Anna Marie Lux is a human interest columnist for The Gazette. Call her with ideas or comments at 608-755-8264 or email amarielux

Obituaries and death notices for July 31, 2020

Duane L. Ballmer

James Robert Hammel

Tanya Grace Kasten

Susan P. Shank

Record collapse in GDP points to challenges for economic recovery — and Trump


U.S. economic output fell at a stunning 32.9% annual rate in the second quarter—a level not seen since the Great Depression, according to data released Thursday.

The history-making contraction in the nation’s gross domestic product, which followed a 5% drop in the first quarter, was widely expected after the coronavirus outbreak shut down large swaths of the economy and led to massive job losses in the spring.

By comparison, during the worst of the Great Recession, GDP—the total of all goods and services produced in the country—shrank at an annualized 8.4% pace in the final quarter of 2008. The single largest annualized quarterly decline since the Commerce Department’s records began in 1947 was 10% in early 1958.

The latest steep decline reflects what most economists see as the bottom of the recession. The new numbers include data from the mini-recovery that occurred before the latest surge in the COVID-19 pandemic.

Now with the coronavirus rampaging over large areas of the country, measures of consumer spending, small-business activity and job openings are slowing again, casting a shadow over economic conditions many Americans will face as Election Day draws near.

A separate report Thursday from the Labor Department showed new unemployment claims rose last week to 1.43 million. It was the second straight week of increase—after about three months of steady declines—and brought the total number of people who have applied for jobless benefits since mid-March to more than 54 million.

Taken together, the new economic reports give new urgency to lawmakers who are wrangling over a new coronavirus relief package.

The nearly $3 trillion worth of pandemic relief measures approved earlier by Congress has clearly buoyed the economy, but the effect of those initial programs is ebbing.

Many small businesses are running out of loans and grants that kept paychecks going out to at least some workers. State governments are financially distressed. And millions of jobless workers will see their enhanced unemployment benefit checks end this week.

Federal Reserve Chair Jerome H. Powell said Wednesday that additional fiscal support is “essential” for the recovery. He spoke particularly about the hardships of unemployment, which has fallen disproportionately on minorities, women and low-wage workers in service industries such as hotels, restaurants and entertainment venues.

“Many of those people are going to find it hard (that) they can’t go back to their old job. There won’t be enough jobs for them. So I think those people are going to need support,” Powell said during a remote news conference. “I can’t say what the exact level should be. It is not our role. But they are going to need support if they are to be able to pay their bills, to continue spending money, to remain in their current rental house or apartment or house if they own it.”

The forecasting firm IHS Markit is predicting the third quarter to grow at a 19.1% annual rate. But as much as that might represent a substantial rebound, analysts said that’s not what many people on the ground will be feeling. The unemployment rate was 11.1% in June and is likely to remain in double digits through the fall.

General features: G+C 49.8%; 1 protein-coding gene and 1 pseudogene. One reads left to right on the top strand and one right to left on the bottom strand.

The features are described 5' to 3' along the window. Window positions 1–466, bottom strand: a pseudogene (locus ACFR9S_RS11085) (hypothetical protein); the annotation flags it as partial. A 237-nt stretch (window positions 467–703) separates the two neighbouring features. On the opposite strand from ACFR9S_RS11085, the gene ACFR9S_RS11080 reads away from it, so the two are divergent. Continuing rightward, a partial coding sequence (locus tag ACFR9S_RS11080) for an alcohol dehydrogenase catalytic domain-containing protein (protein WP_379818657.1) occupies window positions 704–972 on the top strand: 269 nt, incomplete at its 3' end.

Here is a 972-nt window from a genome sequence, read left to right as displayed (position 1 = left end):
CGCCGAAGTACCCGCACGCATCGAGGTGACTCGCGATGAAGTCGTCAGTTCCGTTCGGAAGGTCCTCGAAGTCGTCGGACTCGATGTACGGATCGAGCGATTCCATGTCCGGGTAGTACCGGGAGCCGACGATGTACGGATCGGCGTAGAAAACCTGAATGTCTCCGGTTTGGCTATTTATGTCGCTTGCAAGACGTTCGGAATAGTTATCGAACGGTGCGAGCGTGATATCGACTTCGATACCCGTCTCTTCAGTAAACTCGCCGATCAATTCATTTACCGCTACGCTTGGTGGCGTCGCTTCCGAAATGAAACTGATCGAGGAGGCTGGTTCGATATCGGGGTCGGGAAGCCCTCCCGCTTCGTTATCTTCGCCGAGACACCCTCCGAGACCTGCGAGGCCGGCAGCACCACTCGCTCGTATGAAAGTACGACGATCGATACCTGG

Consumer spending, which accounts for about 70% of U.S. economic activity, fell nearly 35% in the second quarter. Business investments and exports tumbled, as well. The only major component of GDP that grew over the quarter was government thanks to the deficit-financed spending to help businesses and households.

“We fell down a huge hole in March and April, and we were only able to climb partway out,” said Ethan Harris, head of global economics research at Bank of America Merrill Lynch. “The challenge is that we’re now entering a period where you’re kind of stuck at the halfway point with the economy starting to level off again.”

Unless the recovery falls off the rails, which few experts expect, the pandemic-induced recession could be one of the shortest in history, technically speaking. But the effects will be long-lasting.

The nonpartisan Congressional Budget Office doesn’t see real GDP returning to pre-pandemic levels until the middle of 2022, and it’ll be years after that before the economy returns to full employment.

For President Donald Trump, the pandemic has undercut his plan to campaign for re-election on the strength of the economy. Since the pandemic, he has fallen well behind former Vice President Joe Biden, the presumptive Democratic nominee, in national polls as well as in surveys of voters in key swing states. And analysts say it’ll be a hard uphill climb for Trump, even if he can generate strong GDP numbers and lower unemployment.

“My sense is people’s perceptions of a recovering economy aren’t going to be especially good,” said Marc Hetherington, a political scientist at the University of North Carolina at Chapel Hill, who found that a recovering economy in the waning months of George H.W. Bush’s re-election bid in 1992 wasn’t enough.

“It usually takes a while for people to perceive that kind of improvement. You don’t start to feel it in your real life until after the uptick has taken place and is being sustained for a while,” Hetherington said.

He cautioned that this pandemic-driven economy could be an outlier given the sudden and extraordinary set of events. And Trump might be able to deliver strong GDP numbers in the third quarter, as the president has predicted.

Still, Hetherington said, “If those numbers don’t square with people’s perceptions and their experience with the economy, they’re not going to make a hill of beans’ worth of difference.”